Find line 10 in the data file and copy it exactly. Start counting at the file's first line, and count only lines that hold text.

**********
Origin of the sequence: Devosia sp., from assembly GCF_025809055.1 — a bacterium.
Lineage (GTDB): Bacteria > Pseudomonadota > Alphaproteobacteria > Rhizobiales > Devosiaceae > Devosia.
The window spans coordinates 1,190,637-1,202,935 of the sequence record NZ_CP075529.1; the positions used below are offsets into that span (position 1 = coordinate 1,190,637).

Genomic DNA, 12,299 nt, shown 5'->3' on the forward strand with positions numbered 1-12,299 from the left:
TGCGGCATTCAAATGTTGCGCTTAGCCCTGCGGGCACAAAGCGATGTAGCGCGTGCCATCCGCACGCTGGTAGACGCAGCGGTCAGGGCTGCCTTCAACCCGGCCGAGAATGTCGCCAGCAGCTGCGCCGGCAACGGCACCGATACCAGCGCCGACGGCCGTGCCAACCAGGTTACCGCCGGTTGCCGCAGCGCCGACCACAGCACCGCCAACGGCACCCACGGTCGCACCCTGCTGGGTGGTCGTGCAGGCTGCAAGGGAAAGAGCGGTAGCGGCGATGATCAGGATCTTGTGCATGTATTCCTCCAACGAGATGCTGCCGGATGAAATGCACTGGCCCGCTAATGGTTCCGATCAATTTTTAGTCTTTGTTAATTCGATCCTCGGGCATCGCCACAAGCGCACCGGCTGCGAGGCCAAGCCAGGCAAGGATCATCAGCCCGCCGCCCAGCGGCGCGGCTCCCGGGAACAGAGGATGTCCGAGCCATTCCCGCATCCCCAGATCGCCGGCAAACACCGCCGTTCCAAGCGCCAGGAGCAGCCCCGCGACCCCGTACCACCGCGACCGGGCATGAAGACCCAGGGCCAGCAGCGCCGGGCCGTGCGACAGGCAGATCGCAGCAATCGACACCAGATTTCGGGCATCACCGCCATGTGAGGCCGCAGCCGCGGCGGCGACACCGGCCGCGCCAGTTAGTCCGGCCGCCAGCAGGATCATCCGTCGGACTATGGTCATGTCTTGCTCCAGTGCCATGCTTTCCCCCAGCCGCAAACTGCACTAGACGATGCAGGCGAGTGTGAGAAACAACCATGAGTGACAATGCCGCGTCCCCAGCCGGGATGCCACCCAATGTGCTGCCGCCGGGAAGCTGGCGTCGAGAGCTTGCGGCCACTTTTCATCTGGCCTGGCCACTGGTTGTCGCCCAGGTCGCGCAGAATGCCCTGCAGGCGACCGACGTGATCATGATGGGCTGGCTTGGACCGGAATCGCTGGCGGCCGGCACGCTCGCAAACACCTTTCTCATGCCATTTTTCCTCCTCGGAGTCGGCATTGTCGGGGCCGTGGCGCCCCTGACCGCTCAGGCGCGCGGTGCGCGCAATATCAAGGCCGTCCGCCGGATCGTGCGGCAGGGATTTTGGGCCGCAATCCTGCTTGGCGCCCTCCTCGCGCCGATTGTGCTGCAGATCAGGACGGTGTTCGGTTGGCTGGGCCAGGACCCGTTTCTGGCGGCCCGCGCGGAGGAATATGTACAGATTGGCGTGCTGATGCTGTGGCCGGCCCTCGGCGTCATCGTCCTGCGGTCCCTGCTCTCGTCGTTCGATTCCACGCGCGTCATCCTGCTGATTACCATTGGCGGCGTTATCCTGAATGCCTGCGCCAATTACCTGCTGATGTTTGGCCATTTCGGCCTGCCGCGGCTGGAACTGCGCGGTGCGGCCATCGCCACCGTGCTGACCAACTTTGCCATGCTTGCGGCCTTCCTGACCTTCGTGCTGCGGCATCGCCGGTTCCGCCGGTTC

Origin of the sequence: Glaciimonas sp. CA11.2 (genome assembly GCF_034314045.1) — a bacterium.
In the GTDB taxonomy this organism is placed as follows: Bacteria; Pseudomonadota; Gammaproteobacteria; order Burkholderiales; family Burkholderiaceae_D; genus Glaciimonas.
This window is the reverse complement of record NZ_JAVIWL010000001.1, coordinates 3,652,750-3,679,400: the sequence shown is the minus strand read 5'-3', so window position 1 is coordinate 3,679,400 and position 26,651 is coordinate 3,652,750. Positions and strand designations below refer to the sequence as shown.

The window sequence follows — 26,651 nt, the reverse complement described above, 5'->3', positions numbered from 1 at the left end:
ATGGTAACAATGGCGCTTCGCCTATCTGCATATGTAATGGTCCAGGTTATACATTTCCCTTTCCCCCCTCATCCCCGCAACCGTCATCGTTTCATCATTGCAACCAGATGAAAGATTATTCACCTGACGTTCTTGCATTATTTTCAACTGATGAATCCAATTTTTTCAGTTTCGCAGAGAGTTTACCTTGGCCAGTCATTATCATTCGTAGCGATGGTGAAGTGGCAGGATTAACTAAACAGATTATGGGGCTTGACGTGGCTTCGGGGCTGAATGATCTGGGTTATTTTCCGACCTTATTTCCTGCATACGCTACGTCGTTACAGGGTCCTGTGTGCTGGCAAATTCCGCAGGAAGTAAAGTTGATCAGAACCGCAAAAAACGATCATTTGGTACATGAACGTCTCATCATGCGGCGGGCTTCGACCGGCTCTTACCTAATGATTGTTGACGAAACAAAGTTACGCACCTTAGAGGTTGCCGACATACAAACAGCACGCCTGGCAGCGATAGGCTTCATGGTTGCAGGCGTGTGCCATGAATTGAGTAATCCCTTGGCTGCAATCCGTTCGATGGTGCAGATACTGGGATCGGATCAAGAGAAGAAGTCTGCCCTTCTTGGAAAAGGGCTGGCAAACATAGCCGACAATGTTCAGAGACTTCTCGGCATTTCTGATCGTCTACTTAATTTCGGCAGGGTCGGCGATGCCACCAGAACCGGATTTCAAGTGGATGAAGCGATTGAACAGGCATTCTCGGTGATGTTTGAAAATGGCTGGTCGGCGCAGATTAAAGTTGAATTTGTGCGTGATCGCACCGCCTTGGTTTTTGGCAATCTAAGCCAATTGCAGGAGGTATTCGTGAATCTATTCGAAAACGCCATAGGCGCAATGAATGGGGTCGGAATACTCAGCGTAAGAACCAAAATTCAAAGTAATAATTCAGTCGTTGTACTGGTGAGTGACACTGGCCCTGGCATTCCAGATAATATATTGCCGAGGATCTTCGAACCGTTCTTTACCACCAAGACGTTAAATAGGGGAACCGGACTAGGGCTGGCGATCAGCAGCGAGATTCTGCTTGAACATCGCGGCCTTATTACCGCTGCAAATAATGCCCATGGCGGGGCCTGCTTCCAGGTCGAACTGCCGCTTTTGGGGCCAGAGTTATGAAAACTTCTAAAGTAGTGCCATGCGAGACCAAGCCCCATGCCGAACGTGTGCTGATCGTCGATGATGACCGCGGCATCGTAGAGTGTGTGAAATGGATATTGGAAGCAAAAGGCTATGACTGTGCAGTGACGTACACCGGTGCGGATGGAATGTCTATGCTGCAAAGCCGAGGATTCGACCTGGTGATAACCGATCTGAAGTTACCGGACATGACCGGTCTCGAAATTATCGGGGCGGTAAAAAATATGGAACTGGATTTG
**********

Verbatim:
ATGGTAACAATGGCGCTTCGCCTATCTGCATATGTAATGGTCCAGGTTATACATTTCCCTTTCCCCCCTCATCCCCGCAACCGTCATCGTTTCATCATTGCAACCAGATGAAAGATTATTCACCTGACGTTCTTGCATTATTTTCAACTGATGAATCCAATTTTTTCAGTTTCGCAGAGAGTTTACCTTGGCCAGTCATTATCATTCGTAGCGATGGTGAAGTGGCAGGATTAACTAAACAGATTATGGGGCTTGACGTGGCTTCGGGGCTGAATGATCTGGGTTATTTTCCGACCTTATTTCCTGCATACGCTACGTCGTTACAGGGTCCTGTGTGCTGGCAAATTCCGCAGGAAGTAAAGTTGATCAGAACCGCAAAAAACGATCATTTGGTACATGAACGTCTCATCATGCGGCGGGCTTCGACCGGCTCTTACCTAATGATTGTTGACGAAACAAAGTTACGCACCTTAGAGGTTGCCGACATACAAACAGCACGCCTGGCAGCGATAGGCTTCATGGTTGCAGGCGTGTGCCATGAATTGAGTAATCCCTTGGCTGCAATCCGTTCGATGGTGCAGATACTGGGATCGGATCAAGAGAAGAAGTCTGCCCTTCTTGGAAAAGGGCTGGCAAACATAGCCGACAATGTTCAGAGACTTCTCGGCATTTCTGATCGTCTACTTAATTTCGGCAGGGTCGGCGATGCCACCAGAACCGGATTTCAAGTGGATGAAGCGATTGAACAGGCATTCTCGGTGATGTTTGAAAATGGCTGGTCGGCGCAGATTAAAGTTGAATTTGTGCGTGATCGCACCGCCTTGGTTTTTGGCAATCTAAGCCAATTGCAGGAGGTATTCGTGAATCTATTCGAAAACGCCATAGGCGCAATGAATGGGGTCGGAATACTCAGCGTAAGAACCAAAATTCAAAGTAATAATTCAGTCGTTGTACTGGTGAGTGACACTGGCCCTGGCATTCCAGATAATATATTGCCGAGGATCTTCGAACCGTTCTTTACCACCAAGACGTTAAATAGGGGAACCGGACTAGGGCTGGCGATCAGCAGCGAGATTCTGCTTGAACATCGCGGCCTTATTACCGCTGCAAATAATGCCCATGGCGGGGCCTGCTTCCAGGTCGAACTGCCGCTTTTGGGGCCAGAGTTATGAAAACTTCTAAAGTAGTGCCATGCGAGACCAAGCCCCATGCCGAACGTGTGCTGATCGTCGATGATGACCGCGGCATCGTAGAGTGTGTGAAATGGATATTGGAAGCAAAAGGCTATGACTGTGCAGTGACGTACACCGGTGCGGATGGAATGTCTATGCTGCAAAGCCGAGGATTCGACCTGGTGATAACCGATCTGAAGTTACCGGACATGACCGGTCTCGAAATTATCGGGGCGGTAAAAAATATGGAACTGGATTTG